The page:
(Save video ’til the end!) If Jesus’ prophecy is true (and I believe it is), it will end the world as we know it. Sounds extreme, no? But it’s the best way I can introduce this momentous event beyond imagination.
Lets’ briefly set the scene. It’s (still) Tuesday before Jesus’ Friday crucifixion. Every brand of Jewish authority has verbally attacked Jesus through the day in the temple courtyard, trying but failing to force him into self-incrimination (Mark 11:27-12:34 & previous posts).
As they had left the temple, the disciples had been awed by its wonders. Not one stone will be left standing, Jesus had replied. Later, outside the city on the Mount of Olives, the disciples asked when this would happen and what signs would precede this cataclysmic destruction. Jesus told what lay ahead: wars, famines, earthquakes, false messiahs and persecution (13:1-13). One sign would be critical—“the abomination of desolation” standing where he shouldn’t. That’s when you must flee to the mountains, Jesus had warned. Tribulation on Jerusalem would be unequaled (13:14-23).
“But in those days, following that distress,
“‘the sun will be darkened, and the moon will not give its light;
the stars will fall from the sky,
and the heavenly bodies will be shaken.’
“At that time men will see the Son of Man coming in clouds
with great power and glory. And he will send his angels
and gather his elect from the four winds,
from the ends of the earth to the ends of the heavens” (13:24-27).
Yeah, right. Religious crazies. It’s been, what, 2000 years? I know, I know. I’ve heard prophecies like this since I was a kid. And the sun still shines. No “Son of Man” in clouds. The time-factor mightily disputes these end-of-the-world words. So does this whole apocalyptic prophecy itself. Dark sun. Murky moon. Fallen stars. Whole lotta shakin’ going on in the sky. Son of Man coming powerfully and gloriously to gather his chosen people from Australia to Alaska.
The Time Factor. Okay. I agree. 2000 years is a long time, especially when my computer takes maybe 60 seconds to power up and a pop-up moans, “Too slow.” Maybe Jesus miscalculated. Or author Mark misheard Peter (from whom Mark got this stuff) or Peter misheard. Maybe instead of putting his foot in his mouth as he was prone to do, he stuck it in his ear.
Peter answered the time-factor dispute like this:
. . . scoffers will come in the last days with scoffing,
following their own sinful desires.
They will say, “Where is the promise of his coming?
For ever since the fathers fell asleep,
all things are continuing as they were from the beginning of creation . . . ”
But do not overlook this one fact, beloved,
that with the Lord one day is as a thousand years,
and a thousand years as one day.
The Lord is not slow to fulfill his promise as some count slowness,
but is patient toward you,
not wishing that any should perish,
but that all should reach repentance.
(2 Peter 3:3,4,8,9)
Jesus’ word “But” concurs. It translates the Greek alla which indicates a strong break with what preceded it and implies Jesus is now speaking of a new time period. Indefinite and long (as we’ve seen) to be sure, but sharply disconnected in time from the temple’s end in 70 A.D.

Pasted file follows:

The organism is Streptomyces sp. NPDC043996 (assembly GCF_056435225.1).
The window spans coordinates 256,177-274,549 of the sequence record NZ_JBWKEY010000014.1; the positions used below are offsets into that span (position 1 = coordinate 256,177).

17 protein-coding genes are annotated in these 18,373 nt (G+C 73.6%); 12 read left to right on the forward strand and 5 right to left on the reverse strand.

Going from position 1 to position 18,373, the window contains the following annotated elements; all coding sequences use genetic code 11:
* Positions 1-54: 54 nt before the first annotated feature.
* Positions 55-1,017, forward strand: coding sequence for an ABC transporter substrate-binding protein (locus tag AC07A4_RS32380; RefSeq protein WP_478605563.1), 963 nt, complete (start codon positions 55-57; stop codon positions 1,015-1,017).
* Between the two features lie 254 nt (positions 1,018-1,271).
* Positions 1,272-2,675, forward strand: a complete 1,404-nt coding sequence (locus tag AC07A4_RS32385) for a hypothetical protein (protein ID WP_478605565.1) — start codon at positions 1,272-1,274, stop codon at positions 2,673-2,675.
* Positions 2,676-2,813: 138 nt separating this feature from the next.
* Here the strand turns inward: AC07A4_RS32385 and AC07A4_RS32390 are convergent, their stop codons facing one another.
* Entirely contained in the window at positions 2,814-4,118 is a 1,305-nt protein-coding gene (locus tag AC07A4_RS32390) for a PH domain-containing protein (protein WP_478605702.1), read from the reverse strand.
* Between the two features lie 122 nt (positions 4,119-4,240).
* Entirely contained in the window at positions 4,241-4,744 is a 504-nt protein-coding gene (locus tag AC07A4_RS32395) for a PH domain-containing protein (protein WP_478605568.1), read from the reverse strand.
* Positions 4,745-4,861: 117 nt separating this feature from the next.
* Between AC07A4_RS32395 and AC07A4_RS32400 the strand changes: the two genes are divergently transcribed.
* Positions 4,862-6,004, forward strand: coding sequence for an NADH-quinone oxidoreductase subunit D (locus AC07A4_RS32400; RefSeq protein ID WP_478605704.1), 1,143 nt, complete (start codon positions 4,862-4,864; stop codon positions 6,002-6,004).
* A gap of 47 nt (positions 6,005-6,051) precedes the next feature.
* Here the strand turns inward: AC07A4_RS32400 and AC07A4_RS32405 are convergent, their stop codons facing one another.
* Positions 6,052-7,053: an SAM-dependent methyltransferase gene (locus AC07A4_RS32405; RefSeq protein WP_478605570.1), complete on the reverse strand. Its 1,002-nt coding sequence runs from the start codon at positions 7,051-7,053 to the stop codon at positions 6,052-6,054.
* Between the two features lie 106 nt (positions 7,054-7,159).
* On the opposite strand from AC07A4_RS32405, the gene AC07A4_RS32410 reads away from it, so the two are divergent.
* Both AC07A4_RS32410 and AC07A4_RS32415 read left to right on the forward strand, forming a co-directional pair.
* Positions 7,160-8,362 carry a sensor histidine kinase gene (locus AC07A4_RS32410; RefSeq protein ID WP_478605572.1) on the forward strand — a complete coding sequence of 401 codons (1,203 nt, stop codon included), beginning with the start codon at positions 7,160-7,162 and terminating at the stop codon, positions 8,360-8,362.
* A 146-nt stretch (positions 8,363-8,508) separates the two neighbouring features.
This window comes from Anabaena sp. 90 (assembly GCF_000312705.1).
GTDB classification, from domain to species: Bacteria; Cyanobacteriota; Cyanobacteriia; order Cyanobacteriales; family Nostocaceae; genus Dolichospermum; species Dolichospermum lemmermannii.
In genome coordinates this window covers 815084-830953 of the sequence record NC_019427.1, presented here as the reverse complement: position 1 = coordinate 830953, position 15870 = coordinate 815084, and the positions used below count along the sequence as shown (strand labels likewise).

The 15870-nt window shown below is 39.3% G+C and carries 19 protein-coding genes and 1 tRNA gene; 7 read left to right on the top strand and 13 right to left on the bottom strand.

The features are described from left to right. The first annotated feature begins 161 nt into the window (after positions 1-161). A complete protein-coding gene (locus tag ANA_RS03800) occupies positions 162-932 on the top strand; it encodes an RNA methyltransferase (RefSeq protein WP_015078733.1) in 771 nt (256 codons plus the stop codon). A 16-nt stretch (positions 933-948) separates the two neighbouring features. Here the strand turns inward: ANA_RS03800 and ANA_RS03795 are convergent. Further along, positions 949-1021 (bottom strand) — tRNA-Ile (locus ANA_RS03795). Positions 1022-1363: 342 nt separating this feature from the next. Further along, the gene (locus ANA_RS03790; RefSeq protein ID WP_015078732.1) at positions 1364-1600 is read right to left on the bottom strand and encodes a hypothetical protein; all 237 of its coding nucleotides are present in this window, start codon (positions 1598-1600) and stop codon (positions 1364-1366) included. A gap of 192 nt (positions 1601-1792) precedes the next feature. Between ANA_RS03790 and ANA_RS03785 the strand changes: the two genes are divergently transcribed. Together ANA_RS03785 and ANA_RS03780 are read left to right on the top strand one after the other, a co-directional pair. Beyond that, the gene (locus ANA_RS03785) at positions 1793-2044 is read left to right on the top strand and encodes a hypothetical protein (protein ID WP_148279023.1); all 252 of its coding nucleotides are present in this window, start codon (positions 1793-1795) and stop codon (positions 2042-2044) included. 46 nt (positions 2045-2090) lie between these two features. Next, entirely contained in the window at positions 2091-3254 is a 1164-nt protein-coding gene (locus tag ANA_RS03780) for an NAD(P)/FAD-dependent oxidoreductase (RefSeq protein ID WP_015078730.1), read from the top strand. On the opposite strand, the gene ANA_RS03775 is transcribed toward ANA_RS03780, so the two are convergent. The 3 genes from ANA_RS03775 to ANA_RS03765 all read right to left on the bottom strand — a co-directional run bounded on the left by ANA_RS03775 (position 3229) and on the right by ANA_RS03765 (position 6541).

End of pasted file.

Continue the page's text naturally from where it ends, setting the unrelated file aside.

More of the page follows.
Apocalyptic Content. What Jesus predicts for the sun, moon, stars and sky sounds crazy. But so would a prediction on 9/10 of 9/11. Who would have imagined the twin towers would fall and make the southern tip of Manhattan a ghostly war zone?
Will the sun really go dark and the moon reflect no light and the stars all shoot to earth and the whole heavens shake like an otherworldly earthquake? Why wouldn’t they if the One through whom they were created was coming to judge the world?
I used to wonder how people throughout the earth could all, at the same time, see Jesus coming in the clouds. When TV went global, I thought that’s how. Some of us will see him in the flesh, others on live, cable TV. I’ve changed my mind. I still don’t know how Jesus will pull it off, except to say that, since he’s coming with “great power and glory”—not just “power and glory” but “great” (Greek mega)—I’m sure he’ll find a way. (Can you imagine what Jesus considers “great power and glory”?)
Good News: Gathering. The first part of Jesus’ prophecy implies bad news for Jesus’ enemies (including all who refuse to follow him in faith). But the second part—“And he will send his angels
and gather [together] his elect from the four winds, from the ends of the earth to the ends of the heavens” is good news.
I see Jesus’ followers at work in office buildings, in hospitals, on farms, in nursing homes, in families around dinner tables, or alone at a kitchen table. All activity has stopped. Eyes on every continent are lifted toward the great power and glory of the Son of Man coming. Then angels move among people from every tribe, language, people and nation, approaching a man here, a woman there, a child there, saying “Come, he’s calling you.” And like a massive, holy, loving and joyful exodus the chosen stream together to the Son. Somehow, though they seem to be more than the sand by the sea, he welcomes each by name.
(Now, listen to the video, trust his words, and rejoice in praise!)